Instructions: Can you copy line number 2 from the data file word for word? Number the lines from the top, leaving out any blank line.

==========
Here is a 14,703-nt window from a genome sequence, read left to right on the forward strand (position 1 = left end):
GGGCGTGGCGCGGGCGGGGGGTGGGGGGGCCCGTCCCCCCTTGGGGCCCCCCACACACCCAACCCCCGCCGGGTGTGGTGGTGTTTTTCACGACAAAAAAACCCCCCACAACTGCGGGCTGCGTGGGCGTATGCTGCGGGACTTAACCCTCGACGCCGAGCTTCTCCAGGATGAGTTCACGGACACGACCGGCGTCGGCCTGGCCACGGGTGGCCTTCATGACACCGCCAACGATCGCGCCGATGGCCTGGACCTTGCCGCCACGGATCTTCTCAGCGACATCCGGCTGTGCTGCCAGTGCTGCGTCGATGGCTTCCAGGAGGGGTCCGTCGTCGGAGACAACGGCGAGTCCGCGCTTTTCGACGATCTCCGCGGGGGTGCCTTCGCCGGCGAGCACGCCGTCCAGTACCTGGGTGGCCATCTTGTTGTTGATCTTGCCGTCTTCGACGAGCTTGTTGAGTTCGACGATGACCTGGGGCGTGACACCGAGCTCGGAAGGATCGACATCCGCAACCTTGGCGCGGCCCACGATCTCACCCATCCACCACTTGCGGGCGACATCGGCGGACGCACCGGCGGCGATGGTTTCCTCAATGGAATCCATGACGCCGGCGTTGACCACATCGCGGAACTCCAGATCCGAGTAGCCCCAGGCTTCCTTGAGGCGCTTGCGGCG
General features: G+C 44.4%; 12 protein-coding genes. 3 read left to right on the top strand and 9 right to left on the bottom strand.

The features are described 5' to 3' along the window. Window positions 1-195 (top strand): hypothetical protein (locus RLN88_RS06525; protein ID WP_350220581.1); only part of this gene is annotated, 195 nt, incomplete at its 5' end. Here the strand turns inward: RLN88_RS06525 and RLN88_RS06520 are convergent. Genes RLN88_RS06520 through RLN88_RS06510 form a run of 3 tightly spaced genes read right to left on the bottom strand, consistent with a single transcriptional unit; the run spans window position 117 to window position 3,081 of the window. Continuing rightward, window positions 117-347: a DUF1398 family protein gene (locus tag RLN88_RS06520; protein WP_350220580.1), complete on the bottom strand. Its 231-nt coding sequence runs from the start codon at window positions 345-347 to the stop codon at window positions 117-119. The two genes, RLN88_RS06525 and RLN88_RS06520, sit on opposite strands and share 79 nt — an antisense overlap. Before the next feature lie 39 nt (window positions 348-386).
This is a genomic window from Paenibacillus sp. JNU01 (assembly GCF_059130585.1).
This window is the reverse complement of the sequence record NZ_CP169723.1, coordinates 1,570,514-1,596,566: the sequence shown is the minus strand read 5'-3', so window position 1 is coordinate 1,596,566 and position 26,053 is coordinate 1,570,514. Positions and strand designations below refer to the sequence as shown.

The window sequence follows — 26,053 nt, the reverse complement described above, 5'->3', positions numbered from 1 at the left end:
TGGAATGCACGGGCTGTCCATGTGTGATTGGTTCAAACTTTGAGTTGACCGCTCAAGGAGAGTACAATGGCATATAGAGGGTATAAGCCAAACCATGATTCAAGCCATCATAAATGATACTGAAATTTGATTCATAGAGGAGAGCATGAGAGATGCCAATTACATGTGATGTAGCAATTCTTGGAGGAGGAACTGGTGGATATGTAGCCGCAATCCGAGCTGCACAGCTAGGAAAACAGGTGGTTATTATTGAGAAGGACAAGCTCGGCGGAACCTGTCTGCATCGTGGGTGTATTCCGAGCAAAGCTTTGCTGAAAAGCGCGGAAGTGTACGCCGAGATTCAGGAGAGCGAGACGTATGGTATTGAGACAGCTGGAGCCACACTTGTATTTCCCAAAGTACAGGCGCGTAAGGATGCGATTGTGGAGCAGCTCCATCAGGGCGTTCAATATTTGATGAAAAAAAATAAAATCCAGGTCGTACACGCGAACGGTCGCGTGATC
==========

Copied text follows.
GGGCGTGGCGCGGGCGGGGGGTGGGGGGGCCCGTCCCCCCTTGGGGCCCCCCACACACCCAACCCCCGCCGGGTGTGGTGGTGTTTTTCACGACAAAAAAACCCCCCACAACTGCGGGCTGCGTGGGCGTATGCTGCGGGACTTAACCCTCGACGCCGAGCTTCTCCAGGATGAGTTCACGGACACGACCGGCGTCGGCCTGGCCACGGGTGGCCTTCATGACACCGCCAACGATCGCGCCGATGGCCTGGACCTTGCCGCCACGGATCTTCTCAGCGACATCCGGCTGTGCTGCCAGTGCTGCGTCGATGGCTTCCAGGAGGGGTCCGTCGTCGGAGACAACGGCGAGTCCGCGCTTTTCGACGATCTCCGCGGGGGTGCCTTCGCCGGCGAGCACGCCGTCCAGTACCTGGGTGGCCATCTTGTTGTTGATCTTGCCGTCTTCGACGAGCTTGTTGAGTTCGACGATGACCTGGGGCGTGACACCGAGCTCGGAAGGATCGACATCCGCAACCTTGGCGCGGCCCACGATCTCACCCATCCACCACTTGCGGGCGACATCGGCGGACGCACCGGCGGCGATGGTTTCCTCAATGGAATCCATGACGCCGGCGTTGACCACATCGCGGAACTCCAGATCCGAGTAGCCCCAGGCTTCCTTGAGGCGCTTGCGGCG